if type(arg) is int or type(arg) is float:
                if arg < 0:
                    raise Exception("Method {} takes only positive arguments".format(func.__name__))
        return func(*args)

    return func_wrapper

Now you can see that the decorator became more complex than before. First, the func_wrapper takes *args as the argument, and no longer explicitly x and y. The *args parameter is a good subject for a next tutorial, what you should understand by now is that it makes a list out of all the inputs of the function, regardless of how many they are. This is what allows us to iterate through them by doing for arg in args.

For every argument in the function, we have to check whether they are numbers or not, i.e., if the type is either int or float. This prevents us from checking if self is positive or not, which would raise an exception. If the checks pass, we just return the original function func with the same arguments *args which were originally used. You can go ahead and try this decorator with either a method ìn the Operations class or with a function. Moreover, you can now try it with a function that takes three numbers as input and it will still work.

Classes as decorators

So far, we have seen that you can use a function to decorate another function or method. However, that is not the only option. Classes can be used as decorators as well, and this opens an entire realm of possibilities. What we have seen so far is that when you add a callable with a @ just before another callable (i.e. a method or a function in our context), that function will be passed as an argument to the decorator. When constructing classes, you can also pass functions as arguments. For example:

Python
class Decorator:
    def __init__(self, func):
        print('Decorating {}'.format(func.__name__))
        self.func = func

@Decorator
def average(x, y):
    return (x + y)/2

If you execute the code above you will see:

Python console session
Decorating average

However, if you try to use the average, you will see an error:

Python console session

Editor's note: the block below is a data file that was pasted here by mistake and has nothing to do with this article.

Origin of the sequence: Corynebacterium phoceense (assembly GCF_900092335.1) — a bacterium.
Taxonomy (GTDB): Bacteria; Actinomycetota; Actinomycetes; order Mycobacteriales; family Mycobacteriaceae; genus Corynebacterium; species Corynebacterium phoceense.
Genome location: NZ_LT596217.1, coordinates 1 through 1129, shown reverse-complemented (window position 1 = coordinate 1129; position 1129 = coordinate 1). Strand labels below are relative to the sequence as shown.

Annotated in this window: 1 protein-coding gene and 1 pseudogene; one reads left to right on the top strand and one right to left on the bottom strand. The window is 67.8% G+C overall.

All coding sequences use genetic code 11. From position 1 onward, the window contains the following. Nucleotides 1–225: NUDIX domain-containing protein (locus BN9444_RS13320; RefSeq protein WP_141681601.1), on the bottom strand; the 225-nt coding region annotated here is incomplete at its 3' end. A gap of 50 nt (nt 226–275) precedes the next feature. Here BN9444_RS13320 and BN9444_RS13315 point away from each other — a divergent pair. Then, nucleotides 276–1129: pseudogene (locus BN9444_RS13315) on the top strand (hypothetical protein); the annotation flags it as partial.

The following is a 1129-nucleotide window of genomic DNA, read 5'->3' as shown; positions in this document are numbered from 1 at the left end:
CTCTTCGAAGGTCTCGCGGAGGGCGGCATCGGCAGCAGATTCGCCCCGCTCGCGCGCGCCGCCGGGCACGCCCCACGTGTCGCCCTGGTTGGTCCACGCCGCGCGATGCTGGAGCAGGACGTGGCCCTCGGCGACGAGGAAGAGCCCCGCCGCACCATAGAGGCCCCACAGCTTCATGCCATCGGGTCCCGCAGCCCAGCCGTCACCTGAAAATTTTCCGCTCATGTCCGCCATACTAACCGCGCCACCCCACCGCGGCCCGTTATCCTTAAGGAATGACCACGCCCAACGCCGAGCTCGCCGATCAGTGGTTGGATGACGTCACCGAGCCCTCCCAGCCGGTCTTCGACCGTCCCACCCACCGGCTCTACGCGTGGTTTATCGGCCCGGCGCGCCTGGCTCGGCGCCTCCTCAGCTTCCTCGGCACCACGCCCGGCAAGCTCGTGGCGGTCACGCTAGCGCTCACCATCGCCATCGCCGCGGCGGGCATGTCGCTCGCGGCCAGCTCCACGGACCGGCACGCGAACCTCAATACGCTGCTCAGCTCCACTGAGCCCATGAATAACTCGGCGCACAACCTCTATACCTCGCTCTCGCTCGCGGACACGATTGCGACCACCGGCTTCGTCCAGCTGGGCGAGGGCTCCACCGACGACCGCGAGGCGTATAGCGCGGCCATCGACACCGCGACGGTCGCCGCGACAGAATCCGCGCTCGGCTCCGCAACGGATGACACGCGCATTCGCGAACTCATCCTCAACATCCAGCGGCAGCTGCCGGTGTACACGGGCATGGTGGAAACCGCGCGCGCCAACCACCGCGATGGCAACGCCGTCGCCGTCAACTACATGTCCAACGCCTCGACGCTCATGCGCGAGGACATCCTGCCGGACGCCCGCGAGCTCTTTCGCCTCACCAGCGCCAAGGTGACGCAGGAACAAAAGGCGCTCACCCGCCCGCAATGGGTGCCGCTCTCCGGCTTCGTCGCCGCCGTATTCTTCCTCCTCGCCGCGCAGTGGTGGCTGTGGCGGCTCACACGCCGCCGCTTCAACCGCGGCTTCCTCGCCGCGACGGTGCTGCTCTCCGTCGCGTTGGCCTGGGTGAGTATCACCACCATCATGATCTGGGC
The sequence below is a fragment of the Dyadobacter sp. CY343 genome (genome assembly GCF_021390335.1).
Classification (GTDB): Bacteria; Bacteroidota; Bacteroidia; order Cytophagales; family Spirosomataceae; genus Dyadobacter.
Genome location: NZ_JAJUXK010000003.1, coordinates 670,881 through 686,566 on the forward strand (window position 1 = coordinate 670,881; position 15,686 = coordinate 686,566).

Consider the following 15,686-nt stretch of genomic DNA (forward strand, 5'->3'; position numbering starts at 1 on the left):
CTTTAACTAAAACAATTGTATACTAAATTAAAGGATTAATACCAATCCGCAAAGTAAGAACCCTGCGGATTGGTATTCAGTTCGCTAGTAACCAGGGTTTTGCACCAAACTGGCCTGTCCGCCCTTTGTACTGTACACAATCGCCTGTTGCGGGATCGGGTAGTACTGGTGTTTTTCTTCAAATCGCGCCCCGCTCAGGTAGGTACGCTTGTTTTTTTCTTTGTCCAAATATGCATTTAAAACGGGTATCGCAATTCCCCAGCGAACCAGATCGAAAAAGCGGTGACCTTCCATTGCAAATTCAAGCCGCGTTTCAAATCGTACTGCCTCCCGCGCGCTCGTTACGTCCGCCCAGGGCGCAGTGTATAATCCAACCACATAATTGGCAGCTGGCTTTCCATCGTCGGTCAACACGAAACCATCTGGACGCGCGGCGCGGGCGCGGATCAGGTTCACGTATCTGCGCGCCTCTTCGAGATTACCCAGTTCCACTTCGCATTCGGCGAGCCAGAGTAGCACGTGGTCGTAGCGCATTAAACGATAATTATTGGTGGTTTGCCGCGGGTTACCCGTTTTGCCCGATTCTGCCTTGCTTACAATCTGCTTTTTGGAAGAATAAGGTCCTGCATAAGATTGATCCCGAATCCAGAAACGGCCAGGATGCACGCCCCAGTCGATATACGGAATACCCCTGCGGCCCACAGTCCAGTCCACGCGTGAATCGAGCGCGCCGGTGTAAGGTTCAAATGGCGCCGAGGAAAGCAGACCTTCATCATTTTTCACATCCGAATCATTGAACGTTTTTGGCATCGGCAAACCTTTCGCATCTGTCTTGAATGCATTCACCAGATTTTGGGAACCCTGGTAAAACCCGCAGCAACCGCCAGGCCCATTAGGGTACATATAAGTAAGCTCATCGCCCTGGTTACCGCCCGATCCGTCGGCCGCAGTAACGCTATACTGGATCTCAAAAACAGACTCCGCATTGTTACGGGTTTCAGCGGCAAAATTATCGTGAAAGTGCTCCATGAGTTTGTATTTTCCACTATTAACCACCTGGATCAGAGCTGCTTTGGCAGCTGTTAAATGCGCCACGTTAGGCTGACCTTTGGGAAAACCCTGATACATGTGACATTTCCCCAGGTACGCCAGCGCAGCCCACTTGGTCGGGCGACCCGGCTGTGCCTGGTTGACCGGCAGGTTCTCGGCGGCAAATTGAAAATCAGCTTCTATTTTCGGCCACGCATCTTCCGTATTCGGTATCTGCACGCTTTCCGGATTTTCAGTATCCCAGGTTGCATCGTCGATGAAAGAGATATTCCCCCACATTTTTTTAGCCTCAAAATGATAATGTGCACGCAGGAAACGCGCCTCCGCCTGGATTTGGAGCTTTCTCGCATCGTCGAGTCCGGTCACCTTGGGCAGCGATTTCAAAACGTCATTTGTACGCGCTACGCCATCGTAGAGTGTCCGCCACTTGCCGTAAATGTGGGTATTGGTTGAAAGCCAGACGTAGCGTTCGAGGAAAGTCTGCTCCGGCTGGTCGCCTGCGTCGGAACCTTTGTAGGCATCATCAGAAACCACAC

>>> average(1, 2)
[...]
TypeError: 'Decorator' object is not callable

This is actually expected. What is happening is that the function average is actually being turned into a Decorator class. The code would be equivalent to doing something like this:

Python
average = Decorator(average)

However, after the class has been instantiated, Python doesn't know what does it mean to execute it. We need to explicitly add this behavior:

Python
class Decorator:
    def __init__(self, func):
        print('Decorating {}'.format(func.__name__))
        self.func = func

    def __call__(self, *args, **kwargs):
        return self.func(*args)

With this change, we have instructed Python what does it means to call the object, i.e., to do average(...). If we run it again, it will work:

Python console session
>>> averge(1, 2)
1.5

Remember that, just as before, the instantiation of the Decorator class is happening when defining the average, and therefore you will see the line Decorating average when you import average. On the other hand, you have transformed your function into a class:

Python console session
>>> type(average)
<class '__main__.Decorator'>

How you can leverage the possibilities of using a class instead of a function for decorating depends on the work you are trying to achieve. Remember that the main use of classes is when you need to preserve state. For example, imagine you would like to store every pair of values on which you have calculated the average. You can easily turn this idea into a cache system, avoiding to repeat processes for known arguments.

Decorators for classes